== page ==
- Along for the Ride. Still a great many other advisors took profitability for granted. Instead of employing those “excess profits” to build their businesses, they assumed those “excess profits” would continue indefinitely — as markets were expected to rise indefinitely – and took those “excess profits” home.
This dynamic may have competitive consequences. Large firms may now be advantaged: not because they can sell prospects better or develop better client relationships or service the clients any better, but because their value proposition is more resilient in a difficult investment environment and more robust from a price-for-service standpoint. We make several observations:
- Clients are Now More Discerning. When times are tough, people are more careful with their limited resources, especially financial resources. Today everyone is focused on value. In his remarks at FPA Experience, Bernie Clark noted that clients are now interviewing 8-10 advisors and choosing 2-3 advisors. In years past, they interviewed 2-3 advisors and chose one. Competitive differentiation is paramount.
- Large Firms are Growing Faster than Small Firms. Those firms who invested all along have better brands (name recognition, greater perceived safety in an unsafe world), a broader and deeper product set, and the resources to promise better service. By offering a more robust value proposition at the same prices, these firms have raised the ante for consideration by prospects even before personal relationship and service are considered.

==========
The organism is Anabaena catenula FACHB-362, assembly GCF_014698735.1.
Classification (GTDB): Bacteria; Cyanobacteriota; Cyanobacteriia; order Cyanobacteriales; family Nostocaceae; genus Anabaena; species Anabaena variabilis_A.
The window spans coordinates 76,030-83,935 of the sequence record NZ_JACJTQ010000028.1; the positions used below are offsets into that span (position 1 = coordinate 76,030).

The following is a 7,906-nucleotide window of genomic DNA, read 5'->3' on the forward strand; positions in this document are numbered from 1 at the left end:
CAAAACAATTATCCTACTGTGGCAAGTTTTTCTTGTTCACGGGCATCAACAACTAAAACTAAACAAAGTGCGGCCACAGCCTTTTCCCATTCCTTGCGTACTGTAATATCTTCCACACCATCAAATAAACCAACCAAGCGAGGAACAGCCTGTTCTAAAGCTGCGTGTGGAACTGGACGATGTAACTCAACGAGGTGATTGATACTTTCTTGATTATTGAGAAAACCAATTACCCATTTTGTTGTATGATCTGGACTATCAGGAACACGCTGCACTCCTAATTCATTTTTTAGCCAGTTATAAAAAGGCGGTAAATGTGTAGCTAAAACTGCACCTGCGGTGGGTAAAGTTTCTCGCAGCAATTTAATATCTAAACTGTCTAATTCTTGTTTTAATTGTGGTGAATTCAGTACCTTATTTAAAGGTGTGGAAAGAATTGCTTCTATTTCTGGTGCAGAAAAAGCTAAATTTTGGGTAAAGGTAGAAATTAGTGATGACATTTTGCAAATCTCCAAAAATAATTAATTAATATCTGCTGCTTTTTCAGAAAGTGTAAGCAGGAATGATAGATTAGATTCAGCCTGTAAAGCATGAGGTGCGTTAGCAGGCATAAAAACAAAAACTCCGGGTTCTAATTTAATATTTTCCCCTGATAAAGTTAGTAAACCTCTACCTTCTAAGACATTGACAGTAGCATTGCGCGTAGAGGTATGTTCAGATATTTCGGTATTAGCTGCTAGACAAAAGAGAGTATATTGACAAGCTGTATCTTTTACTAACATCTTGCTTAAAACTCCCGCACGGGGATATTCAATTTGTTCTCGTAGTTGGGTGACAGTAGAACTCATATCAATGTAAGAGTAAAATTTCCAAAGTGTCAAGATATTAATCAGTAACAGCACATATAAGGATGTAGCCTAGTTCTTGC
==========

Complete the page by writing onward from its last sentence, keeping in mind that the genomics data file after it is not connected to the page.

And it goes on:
- Clients Remain Willing to Pay for Value. The good news is that studies and anecdotal evidence alike indicate that clients are still willing to pay for value. We are hearing that large firms with robust value propositions have maintained pricing through the secular bear market. We are also hearing that some smaller firms are trying to raise prices from discounted levels to compensate for a decline in AUM and revenues. Those with robust value propositions are succeeding. Those with less robust propositions are seeing price declines. Specifically, those firms that only offer investment management are finding that competitive differentiation is low and are sometimes cutting prices to win business.
While that ground cannot be recovered overnight, there are steps emerging advisors can take to remain competitive: in terms of both attracting clients and maintaining pricing in a difficult environment.
- Offer a Broader Product Set. Make sure you are offering a competitive product set in terms of both breadth and depth: retirement planning, tax planning, estate planning, insurance planning, divorce planning, elder care planning, business succession planning. While you may not be able to support those capabilities in-house, you can certainly bring to bear best-in-class capabilities via partnership and/or referral. Apple Computer serves as a good example in this regard. Apple did not manufacture all the components of its computers. Rather it decided what the customer wanted / needed and brought to bear those resources to provide the optimal solution … one the customer may never have conceived was possible. By quarterbacking the solution so well, Apple charged a premium for decades. Some of these capabilities can be brought to bear virtually by developing relationships with the local attorney, insurance firm and accountant. Others can be brought to bear via outsourcing like investment management.
- Free Your Time for the Client and Business Development. Once a competitive product offering is in place, competitive differentiation will return to client relationship and client service where large firms typically have less of an advantage over small firms. The key is to structure the business on a virtual or outsourced basis so your time remains free to focus on the client, client solutions and new business development.